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López Obrador López Obrador: He hasn't grasped the size of the problem, said one analyst.

Financial experts see obstinacy, ideology in AMLO’s economic plan

Economic response needs ideas rather than ideology, says Citibanamex

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A range of financial institutions have criticized President López Obrador’s plan to mitigate the economic impact of the coronavirus pandemic, describing it as indicative of his ideology and stubbornness.

The Bank of America said that the plan outlined on Sunday by AMLO, as the president is widely known, places additional downward pressure on the economy because it doesn’t include financial support for businesses and doesn’t amend tax policy to help them get through the inevitable coronavirus-fueled downturn.

We expected a contraction of 8% this year and a 4.5% recovery next year. But after AMLO’s speech, we now see clear downside risks for both years, especially for 2021,” the bank said.

It predicted that Mexico’s sovereign rating will be downgraded by Moody’s or Fitch in a matter of days or weeks.

For its part, Citibanamex described López Obrador’s plan as disappointing and claimed that the government is seeking to downplay the economic impact of the growing Covid-19 outbreak. It also said that the economic response needs ideas rather than ideology.

López Obrador on Sunday stressed that his administration, unlike the “neoliberal” governments of the past, will not bail out large companies or banks or cut their taxes. Citibanamex was critical of the latter stance, charging that business needs tax concessions to help them through the pandemic.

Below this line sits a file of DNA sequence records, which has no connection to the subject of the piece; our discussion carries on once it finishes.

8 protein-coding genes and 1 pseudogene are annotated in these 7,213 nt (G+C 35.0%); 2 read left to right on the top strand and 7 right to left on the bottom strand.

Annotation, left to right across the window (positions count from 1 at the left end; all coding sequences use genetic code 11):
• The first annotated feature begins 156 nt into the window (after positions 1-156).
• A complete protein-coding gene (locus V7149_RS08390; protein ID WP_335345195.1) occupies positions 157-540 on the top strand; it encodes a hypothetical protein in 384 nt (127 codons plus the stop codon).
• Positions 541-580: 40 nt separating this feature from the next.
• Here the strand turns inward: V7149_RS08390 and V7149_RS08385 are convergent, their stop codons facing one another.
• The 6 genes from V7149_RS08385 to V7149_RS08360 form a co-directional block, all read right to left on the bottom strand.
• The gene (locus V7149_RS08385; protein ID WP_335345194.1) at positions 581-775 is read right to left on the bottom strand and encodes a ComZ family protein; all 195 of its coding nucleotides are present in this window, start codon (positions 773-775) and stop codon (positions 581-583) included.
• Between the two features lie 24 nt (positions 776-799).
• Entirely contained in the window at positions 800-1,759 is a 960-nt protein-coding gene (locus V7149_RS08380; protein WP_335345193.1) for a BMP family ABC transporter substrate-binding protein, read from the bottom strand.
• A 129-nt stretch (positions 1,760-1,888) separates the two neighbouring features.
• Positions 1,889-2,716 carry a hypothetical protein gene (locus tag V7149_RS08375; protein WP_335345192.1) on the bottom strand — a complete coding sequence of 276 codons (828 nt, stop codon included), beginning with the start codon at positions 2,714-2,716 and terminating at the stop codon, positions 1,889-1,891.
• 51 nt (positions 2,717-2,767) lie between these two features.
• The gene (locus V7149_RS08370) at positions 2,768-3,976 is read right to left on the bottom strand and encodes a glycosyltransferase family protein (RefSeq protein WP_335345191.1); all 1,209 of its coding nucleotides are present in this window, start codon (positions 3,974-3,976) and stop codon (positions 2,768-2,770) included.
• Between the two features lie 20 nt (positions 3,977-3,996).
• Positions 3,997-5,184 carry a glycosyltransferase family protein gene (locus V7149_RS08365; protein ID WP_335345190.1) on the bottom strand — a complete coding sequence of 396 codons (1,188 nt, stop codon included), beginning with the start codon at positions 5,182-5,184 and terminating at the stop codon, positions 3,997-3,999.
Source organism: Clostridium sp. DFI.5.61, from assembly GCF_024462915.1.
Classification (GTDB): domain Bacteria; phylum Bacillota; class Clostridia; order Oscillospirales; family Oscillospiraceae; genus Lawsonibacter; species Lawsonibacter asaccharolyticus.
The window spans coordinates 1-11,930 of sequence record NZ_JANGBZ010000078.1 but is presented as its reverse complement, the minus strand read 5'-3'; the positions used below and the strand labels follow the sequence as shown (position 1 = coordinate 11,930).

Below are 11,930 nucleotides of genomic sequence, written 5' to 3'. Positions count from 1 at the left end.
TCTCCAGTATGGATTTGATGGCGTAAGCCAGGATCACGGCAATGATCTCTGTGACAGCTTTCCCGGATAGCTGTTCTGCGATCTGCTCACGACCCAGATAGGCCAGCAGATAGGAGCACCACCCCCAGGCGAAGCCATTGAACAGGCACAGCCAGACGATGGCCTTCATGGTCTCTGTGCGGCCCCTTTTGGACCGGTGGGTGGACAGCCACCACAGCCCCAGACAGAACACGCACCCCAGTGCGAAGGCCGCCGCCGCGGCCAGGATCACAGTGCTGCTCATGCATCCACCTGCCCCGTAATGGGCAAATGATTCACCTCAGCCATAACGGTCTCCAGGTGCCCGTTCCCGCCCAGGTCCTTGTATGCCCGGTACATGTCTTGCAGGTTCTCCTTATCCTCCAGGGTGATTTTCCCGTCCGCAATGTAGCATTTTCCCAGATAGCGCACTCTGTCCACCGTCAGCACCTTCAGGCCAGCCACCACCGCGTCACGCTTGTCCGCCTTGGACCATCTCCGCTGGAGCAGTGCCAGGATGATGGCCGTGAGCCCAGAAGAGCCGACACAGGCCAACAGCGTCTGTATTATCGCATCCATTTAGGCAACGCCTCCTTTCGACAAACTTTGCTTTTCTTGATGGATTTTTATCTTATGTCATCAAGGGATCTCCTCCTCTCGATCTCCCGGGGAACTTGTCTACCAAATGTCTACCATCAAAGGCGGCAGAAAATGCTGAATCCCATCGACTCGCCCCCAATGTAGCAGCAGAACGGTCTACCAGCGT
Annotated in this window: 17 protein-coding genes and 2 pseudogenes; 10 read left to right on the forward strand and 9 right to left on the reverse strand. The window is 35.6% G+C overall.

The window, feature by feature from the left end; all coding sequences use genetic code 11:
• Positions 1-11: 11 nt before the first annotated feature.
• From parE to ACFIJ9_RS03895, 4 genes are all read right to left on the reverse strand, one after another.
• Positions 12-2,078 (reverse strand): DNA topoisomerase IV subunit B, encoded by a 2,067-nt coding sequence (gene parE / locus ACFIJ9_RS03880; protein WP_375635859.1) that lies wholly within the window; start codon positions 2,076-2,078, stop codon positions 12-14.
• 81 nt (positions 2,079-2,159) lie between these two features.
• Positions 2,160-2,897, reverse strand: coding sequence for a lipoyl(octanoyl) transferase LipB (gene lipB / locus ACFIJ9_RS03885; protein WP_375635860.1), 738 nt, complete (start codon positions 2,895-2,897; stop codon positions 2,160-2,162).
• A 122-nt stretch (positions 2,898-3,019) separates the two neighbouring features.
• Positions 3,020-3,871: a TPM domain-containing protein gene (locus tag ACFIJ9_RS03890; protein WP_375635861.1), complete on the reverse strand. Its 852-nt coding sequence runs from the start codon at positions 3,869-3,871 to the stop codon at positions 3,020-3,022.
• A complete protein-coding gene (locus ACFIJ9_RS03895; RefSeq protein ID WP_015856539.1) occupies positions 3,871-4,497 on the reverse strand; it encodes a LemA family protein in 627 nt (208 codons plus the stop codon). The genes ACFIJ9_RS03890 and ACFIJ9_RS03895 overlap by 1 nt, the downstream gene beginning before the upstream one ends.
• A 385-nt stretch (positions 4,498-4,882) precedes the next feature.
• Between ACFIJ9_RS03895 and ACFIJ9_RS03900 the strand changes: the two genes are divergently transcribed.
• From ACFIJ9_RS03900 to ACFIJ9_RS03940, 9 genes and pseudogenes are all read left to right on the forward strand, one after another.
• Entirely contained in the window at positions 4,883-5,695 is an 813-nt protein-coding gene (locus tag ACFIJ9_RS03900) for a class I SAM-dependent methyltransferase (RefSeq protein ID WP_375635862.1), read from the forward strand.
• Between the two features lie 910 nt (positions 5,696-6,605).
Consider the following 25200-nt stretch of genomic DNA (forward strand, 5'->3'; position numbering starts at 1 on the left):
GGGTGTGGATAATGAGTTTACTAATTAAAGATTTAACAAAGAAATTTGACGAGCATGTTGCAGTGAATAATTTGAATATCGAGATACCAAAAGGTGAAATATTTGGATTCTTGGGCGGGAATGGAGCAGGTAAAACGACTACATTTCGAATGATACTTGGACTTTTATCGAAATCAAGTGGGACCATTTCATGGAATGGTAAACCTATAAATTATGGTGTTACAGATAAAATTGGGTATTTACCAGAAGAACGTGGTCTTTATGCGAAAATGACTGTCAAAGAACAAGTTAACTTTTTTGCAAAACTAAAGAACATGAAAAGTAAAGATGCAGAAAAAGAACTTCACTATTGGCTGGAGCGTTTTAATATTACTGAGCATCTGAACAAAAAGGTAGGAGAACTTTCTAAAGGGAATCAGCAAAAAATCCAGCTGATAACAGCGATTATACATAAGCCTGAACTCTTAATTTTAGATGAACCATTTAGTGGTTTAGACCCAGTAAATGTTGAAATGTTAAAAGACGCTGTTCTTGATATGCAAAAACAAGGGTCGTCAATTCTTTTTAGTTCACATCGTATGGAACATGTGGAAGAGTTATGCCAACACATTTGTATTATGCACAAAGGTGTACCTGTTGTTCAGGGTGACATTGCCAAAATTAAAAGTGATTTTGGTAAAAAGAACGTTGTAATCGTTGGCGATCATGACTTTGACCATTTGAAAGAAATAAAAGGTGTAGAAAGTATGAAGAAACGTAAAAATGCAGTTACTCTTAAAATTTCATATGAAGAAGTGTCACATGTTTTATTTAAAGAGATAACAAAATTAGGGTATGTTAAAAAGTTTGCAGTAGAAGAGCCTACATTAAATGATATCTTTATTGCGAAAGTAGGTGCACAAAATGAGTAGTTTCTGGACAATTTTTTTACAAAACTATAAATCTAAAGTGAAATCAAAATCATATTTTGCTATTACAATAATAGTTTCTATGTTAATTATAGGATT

The investment bank Goldman Sachs pointed out that Mexico is the only large country in Latin America that has not announced a stimulus package to lessen the economic impact of Covid-19 and the measures put in place to contain it.

“Although the macroeconomic environment is quickly deteriorating, the administration of Andrés Manuel López Obrador continues to be reluctant to ratify a fiscal stimulus package in spite of having greater fiscal space [to act] than its emerging [market] peers,” the bank said.

The financial group Monex said that the absence of a robust plan to combat the effects of the pandemic on the economy will likely cause a sharp downturn in economic activity in April and that negative growth will continue at least until the end of June.

Similarly, the general director of Mexico City brokerage firm Bursamétrica said that the lack of action by the government will probably cause a deeper than anticipated recession. (The Finance Ministry is predicting that the Mexican economy could shrink by as much as 3.9% this year).

“The president hasn’t grasped the size of the problem we have in front of us,” Ernesto O’Farrill said.

Santiago Levy, a former deputy finance minister, said the government should absorb the losses incurred by businesses while they are closed as a result of the health emergency declared last week, explaining that the support might have to continue for three months. He also said that the government should issue new bonds and use the resources to implement measures to combat the coronavirus and its economic impact.

The criticism from financial institutions and experts adds to the disapproval of AMLO’s economic plan, which primarily focuses on providing aid to the poor by increasing public investment and social spending and offering loans to small businesses and individuals.

Many of Mexico’s prominent business groups were also critical of the plan, stating that it is “disappointing,” “incomplete” and its consequences could be “grave.”

Source: El Universal (sp) 

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